Carbon dioxide emissions are directly related to fuel consumption. If you want the best economy then start by choosing the right car for your needs.
- People carriers make sense if you're going to use all the seats. But a smaller car is more economical if there's just one or two of you.
- Weight's more important than engine size when it comes to how much fuel a car uses – a heavy car needs a lot of fuel to get it going from a stop but a big engine in a small car can be economical.
- Four-wheel drive (4x4) will use more fuel than two wheel drive.
For a smooth drive around town on in heavy traffic, it's tempting to go for an automatic but this can have a big effect on fuel consumption:
- Traditional autos may use 10% more fuel than a manual while cars with a constantly variable transmission (CVT) use around 5% more.
- 'Automated manual' transmissions on the other hand can be more economical even than a manual. Clever hydraulic and electronic systems take care of the clutch operation and gear changes.
- Modern semi-automatic features like button- or paddle-operated gear change and automatic clutch control can help you use less fuel.
- At motorway speeds fuel consumption evens out and there's not much difference between manuals and automatics of any type.
In theory, you should be able to burn a 'hydrocarbon' fuel (petrol, diesel, gas etc) with air in an engine to produce just carbon dioxide (CO2) and water (H2O). The rest of the exhaust would be the nitrogen (N2) that came in with the air.
Unfortunately, the fuels we burn are made up of hundreds of differently structured hydrocarbons that burn in different ways and at different rates. In practice this means that your exhaust contains some that were partially burned, some that reacted with others and some that reacted with the nitrogen.
The amount of carbon dioxide (CO2) produced is directly related to fuel consumption which is why car manufacturers have done a lot to improve new car fuel economy and why car tax rates have been based on official CO2 emissions figures.
There's less you can do to affect toxic emissions apart from trying to run the newest car you can.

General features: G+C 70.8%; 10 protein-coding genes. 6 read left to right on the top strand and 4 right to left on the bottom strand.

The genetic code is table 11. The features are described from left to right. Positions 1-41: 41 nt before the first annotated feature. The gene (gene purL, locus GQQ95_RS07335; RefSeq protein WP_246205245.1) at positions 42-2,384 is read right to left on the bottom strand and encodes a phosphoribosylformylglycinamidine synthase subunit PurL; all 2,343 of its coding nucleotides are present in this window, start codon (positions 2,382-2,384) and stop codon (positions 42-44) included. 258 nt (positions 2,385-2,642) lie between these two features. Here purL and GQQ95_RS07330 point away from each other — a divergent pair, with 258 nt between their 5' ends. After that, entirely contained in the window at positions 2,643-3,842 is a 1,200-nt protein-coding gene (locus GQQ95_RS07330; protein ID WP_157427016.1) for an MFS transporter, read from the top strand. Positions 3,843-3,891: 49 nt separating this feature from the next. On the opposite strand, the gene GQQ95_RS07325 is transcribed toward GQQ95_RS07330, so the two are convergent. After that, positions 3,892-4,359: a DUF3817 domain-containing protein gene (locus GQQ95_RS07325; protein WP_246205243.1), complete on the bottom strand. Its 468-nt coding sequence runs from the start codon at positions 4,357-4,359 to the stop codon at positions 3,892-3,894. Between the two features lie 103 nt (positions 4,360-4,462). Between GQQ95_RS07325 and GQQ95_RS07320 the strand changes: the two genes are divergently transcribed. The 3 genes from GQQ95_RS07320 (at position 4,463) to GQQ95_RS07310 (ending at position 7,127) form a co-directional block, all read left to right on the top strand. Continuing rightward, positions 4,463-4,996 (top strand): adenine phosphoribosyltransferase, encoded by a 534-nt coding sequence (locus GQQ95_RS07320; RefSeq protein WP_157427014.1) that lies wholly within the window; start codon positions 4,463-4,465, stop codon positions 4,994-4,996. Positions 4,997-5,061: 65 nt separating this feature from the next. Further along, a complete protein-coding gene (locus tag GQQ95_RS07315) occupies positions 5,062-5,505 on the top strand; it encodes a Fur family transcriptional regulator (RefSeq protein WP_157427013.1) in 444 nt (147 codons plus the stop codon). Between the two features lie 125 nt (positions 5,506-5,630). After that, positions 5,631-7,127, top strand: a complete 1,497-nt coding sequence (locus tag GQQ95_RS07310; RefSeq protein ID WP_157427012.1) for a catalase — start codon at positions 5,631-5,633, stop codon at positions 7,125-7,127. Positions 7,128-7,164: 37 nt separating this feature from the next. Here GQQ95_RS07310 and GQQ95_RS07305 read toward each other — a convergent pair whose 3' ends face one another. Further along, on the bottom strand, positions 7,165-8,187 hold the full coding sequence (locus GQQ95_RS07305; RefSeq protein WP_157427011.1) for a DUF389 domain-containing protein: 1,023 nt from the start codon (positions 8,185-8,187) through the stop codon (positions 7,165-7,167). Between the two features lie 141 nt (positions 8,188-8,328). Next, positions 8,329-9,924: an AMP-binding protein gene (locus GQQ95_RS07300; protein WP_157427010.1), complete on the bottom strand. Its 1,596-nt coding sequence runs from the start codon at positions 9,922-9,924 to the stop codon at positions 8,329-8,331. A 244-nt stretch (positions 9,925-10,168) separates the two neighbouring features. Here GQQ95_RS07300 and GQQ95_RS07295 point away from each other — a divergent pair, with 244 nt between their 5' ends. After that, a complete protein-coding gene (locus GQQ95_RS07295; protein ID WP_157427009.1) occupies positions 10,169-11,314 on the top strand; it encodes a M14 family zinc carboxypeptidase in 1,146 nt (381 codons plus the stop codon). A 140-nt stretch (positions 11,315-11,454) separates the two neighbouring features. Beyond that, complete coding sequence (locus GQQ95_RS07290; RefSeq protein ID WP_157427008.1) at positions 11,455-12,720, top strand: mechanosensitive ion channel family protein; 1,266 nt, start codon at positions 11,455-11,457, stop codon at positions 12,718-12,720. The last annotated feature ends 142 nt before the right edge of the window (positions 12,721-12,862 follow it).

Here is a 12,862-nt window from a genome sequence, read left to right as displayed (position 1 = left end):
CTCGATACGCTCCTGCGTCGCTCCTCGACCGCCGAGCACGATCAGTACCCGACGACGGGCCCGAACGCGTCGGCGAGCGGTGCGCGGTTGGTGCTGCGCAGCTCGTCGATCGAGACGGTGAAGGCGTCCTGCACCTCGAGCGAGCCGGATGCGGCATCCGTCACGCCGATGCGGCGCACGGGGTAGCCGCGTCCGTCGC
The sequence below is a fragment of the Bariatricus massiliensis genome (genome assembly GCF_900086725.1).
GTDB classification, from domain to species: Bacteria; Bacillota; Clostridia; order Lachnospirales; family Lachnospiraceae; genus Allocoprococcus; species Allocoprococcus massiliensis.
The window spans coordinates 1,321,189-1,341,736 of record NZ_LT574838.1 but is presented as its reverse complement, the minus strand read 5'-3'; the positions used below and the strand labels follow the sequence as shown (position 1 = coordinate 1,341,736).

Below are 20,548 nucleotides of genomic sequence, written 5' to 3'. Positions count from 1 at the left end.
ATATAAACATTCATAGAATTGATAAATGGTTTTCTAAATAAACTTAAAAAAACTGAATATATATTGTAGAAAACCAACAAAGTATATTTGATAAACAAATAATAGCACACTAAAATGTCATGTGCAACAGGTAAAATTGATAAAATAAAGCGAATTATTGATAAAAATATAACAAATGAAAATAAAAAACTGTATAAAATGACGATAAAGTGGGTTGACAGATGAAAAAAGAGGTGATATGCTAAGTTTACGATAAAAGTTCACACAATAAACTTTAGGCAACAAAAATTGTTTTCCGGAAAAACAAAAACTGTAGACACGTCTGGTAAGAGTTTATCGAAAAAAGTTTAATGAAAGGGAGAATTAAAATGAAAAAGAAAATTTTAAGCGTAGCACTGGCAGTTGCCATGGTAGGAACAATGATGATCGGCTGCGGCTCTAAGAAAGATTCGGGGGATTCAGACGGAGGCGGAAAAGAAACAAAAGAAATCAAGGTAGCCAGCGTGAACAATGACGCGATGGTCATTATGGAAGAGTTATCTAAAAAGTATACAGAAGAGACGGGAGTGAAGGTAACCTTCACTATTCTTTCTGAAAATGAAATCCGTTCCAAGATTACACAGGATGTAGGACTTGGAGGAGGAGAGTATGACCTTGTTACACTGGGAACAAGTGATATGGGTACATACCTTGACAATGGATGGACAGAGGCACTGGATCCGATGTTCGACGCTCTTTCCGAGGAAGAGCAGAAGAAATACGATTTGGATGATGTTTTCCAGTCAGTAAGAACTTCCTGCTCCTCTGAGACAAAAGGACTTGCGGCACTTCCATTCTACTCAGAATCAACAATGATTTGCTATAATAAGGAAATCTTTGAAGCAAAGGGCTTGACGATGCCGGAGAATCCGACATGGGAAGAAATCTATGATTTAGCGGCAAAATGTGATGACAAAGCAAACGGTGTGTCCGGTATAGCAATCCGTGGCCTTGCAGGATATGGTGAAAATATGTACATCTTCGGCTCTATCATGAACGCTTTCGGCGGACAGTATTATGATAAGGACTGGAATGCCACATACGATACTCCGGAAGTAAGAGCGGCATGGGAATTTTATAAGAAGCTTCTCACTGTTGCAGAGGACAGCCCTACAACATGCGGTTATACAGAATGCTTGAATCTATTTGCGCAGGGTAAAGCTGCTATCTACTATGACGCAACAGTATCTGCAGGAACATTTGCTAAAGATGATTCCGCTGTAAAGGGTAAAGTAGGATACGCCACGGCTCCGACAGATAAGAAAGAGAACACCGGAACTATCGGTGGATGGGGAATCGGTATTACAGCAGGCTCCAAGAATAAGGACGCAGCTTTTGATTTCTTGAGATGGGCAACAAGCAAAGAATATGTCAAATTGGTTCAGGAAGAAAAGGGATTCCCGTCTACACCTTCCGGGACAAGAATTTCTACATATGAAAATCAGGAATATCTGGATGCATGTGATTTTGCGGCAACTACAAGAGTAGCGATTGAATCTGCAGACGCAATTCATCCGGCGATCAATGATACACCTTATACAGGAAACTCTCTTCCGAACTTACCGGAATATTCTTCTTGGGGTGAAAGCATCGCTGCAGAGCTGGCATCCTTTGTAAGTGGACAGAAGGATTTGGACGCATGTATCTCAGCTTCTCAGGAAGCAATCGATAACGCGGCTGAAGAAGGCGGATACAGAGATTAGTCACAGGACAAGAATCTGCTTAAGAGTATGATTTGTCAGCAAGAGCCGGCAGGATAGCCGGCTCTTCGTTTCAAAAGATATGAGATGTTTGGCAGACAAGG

Euro emissions standards
New cars have to meet European emissions regulations.
- The so-called ‘Euro 1’ standard came into force in 1992 and set limits for petrol car carbon monoxide (CO) emissions that could effectively only be met by fitting a catalytic converter in the exhaust system.
- Each new standard is tougher than the last. Euro 5 came in in 2009 and effectively required diesels to be fitted with a diesel particulate filter in the exhaust to limit soot emissions.
- We're now up to Euro 6 which came into force in 2014 and sets broadly similar standards for both petrol and diesel.
- The newer the car, the better for the environment.
When you compare cars of similar size and performance:
- Petrol cars generally use more fuel than diesel, and produce more carbon dioxide (CO2).
- Petrol cars produce fewer toxic emissions.
- Diesel cars generally use less fuel than petrol cars, so give out less CO2, but will produce more toxic emissions depending on the ‘Euro’ standard that applied when the car was new.
- LPG (Liquid Petroleum Gas) gives off lower toxic emissions than Diesel and older (pre-Euro 4) petrol engines, but fuel consumption isn’t as good.
What's in your exhaust?
These are the main exhaust products and their effects on the environment and our health.
- Nitrogen (N2) – no adverse effects
- Oxygen (O2) – no adverse effects
- Water (H2O) – no adverse effects
- Carbon Dioxide (CO2) – non-toxic but contributes towards acidification of our oceans and one of the most important greenhouse gases. Government policies around the world are aimed at reducing CO2 emissions to combat global warming.
- Carbon Monoxide (CO) – results from incomplete combustion of fuel. CO reduces the ability of blood to carry oxygen and can cause headaches, respiratory problems and, at high concentrations, even death.
- Nitrogen Oxides (NOx) – produced in any combustion process, NOx emissions are oxidised in the atmosphere and contribute to acid rain. They react with hydrocarbons to produce low level ozone which can cause inflammation of the airways, reduced lung function and trigger asthma. They also contribute to the formation of particulate matter.
- Sulphur Dioxide (SO2) – sulphur occurs naturally in the crude oil from which petrol and diesel are refined. It forms acids on combustion leading to acid rain and engine corrosion. It also contributes to the formation of ozone and of particulate matter.
- Hydrocarbons (HC) – HCs are emitted from vehicle exhausts as unburnt fuel and also through evaporation from the fuel tank, from the nozzle when you fill up and also at stages through the fuel supply chain. They react with NOx in sunlight to produce photochemical oxidants (including ozone), which cause breathing problems and increased symptoms in those with asthma.
- Benzene (C6H6) – occurs naturally in small quantities (less than 2%) in petrol and diesel, Benzene is emitted from vehicle exhausts as unburnt fuel and also through evaporation from the fuel system although modern fuel systems are sealed and have carbon canisters to hold the vapours. Benzene is toxic and carcinogenic and long-term exposure has been linked with leukaemia.
- Particulate matter (PM) or soot – particulate matter is partly burned fuel associated mainly with diesel engines and is also formed by the reaction between other pollutants. Smaller particles can pass deep into your lungs causing respiratory complaints and contributing to the risk of developing cardiovascular diseases. Modern diesel cars are fitted with Diesel Particulate Filters (DPF) to stop these particles passing into the atmosphere.
11 January 2017